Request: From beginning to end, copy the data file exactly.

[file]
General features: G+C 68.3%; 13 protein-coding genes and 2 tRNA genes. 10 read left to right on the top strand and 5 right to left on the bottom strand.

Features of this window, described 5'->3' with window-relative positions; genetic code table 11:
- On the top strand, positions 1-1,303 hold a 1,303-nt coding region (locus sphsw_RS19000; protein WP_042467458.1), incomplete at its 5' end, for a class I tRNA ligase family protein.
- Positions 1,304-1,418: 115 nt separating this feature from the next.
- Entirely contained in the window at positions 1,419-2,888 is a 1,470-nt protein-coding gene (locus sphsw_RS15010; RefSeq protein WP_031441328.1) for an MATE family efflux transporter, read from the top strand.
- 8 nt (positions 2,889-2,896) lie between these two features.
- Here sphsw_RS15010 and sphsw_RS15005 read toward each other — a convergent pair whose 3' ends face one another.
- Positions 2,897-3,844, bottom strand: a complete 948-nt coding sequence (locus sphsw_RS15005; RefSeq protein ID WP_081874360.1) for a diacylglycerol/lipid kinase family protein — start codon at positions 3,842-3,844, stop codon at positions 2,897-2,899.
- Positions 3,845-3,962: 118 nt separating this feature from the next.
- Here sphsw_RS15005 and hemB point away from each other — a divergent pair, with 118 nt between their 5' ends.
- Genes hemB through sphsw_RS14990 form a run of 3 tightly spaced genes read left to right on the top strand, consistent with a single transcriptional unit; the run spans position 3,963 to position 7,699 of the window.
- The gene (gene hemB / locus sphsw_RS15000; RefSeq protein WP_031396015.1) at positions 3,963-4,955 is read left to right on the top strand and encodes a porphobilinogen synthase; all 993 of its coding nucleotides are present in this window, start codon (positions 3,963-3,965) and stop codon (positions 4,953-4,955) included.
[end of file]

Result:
General features: G+C 68.3%; 13 protein-coding genes and 2 tRNA genes. 10 read left to right on the top strand and 5 right to left on the bottom strand.

Features of this window, described 5'->3' with window-relative positions; genetic code table 11:
- On the top strand, positions 1-1,303 hold a 1,303-nt coding region (locus sphsw_RS19000; protein WP_042467458.1), incomplete at its 5' end, for a class I tRNA ligase family protein.
- Positions 1,304-1,418: 115 nt separating this feature from the next.
- Entirely contained in the window at positions 1,419-2,888 is a 1,470-nt protein-coding gene (locus sphsw_RS15010; RefSeq protein WP_031441328.1) for an MATE family efflux transporter, read from the top strand.
- 8 nt (positions 2,889-2,896) lie between these two features.
- Here sphsw_RS15010 and sphsw_RS15005 read toward each other — a convergent pair whose 3' ends face one another.
- Positions 2,897-3,844, bottom strand: a complete 948-nt coding sequence (locus sphsw_RS15005; RefSeq protein ID WP_081874360.1) for a diacylglycerol/lipid kinase family protein — start codon at positions 3,842-3,844, stop codon at positions 2,897-2,899.
- Positions 3,845-3,962: 118 nt separating this feature from the next.
- Here sphsw_RS15005 and hemB point away from each other — a divergent pair, with 118 nt between their 5' ends.
- Genes hemB through sphsw_RS14990 form a run of 3 tightly spaced genes read left to right on the top strand, consistent with a single transcriptional unit; the run spans position 3,963 to position 7,699 of the window.
- The gene (gene hemB / locus sphsw_RS15000; RefSeq protein WP_031396015.1) at positions 3,963-4,955 is read left to right on the top strand and encodes a porphobilinogen synthase; all 993 of its coding nucleotides are present in this window, start codon (positions 3,963-3,965) and stop codon (positions 4,953-4,955) included.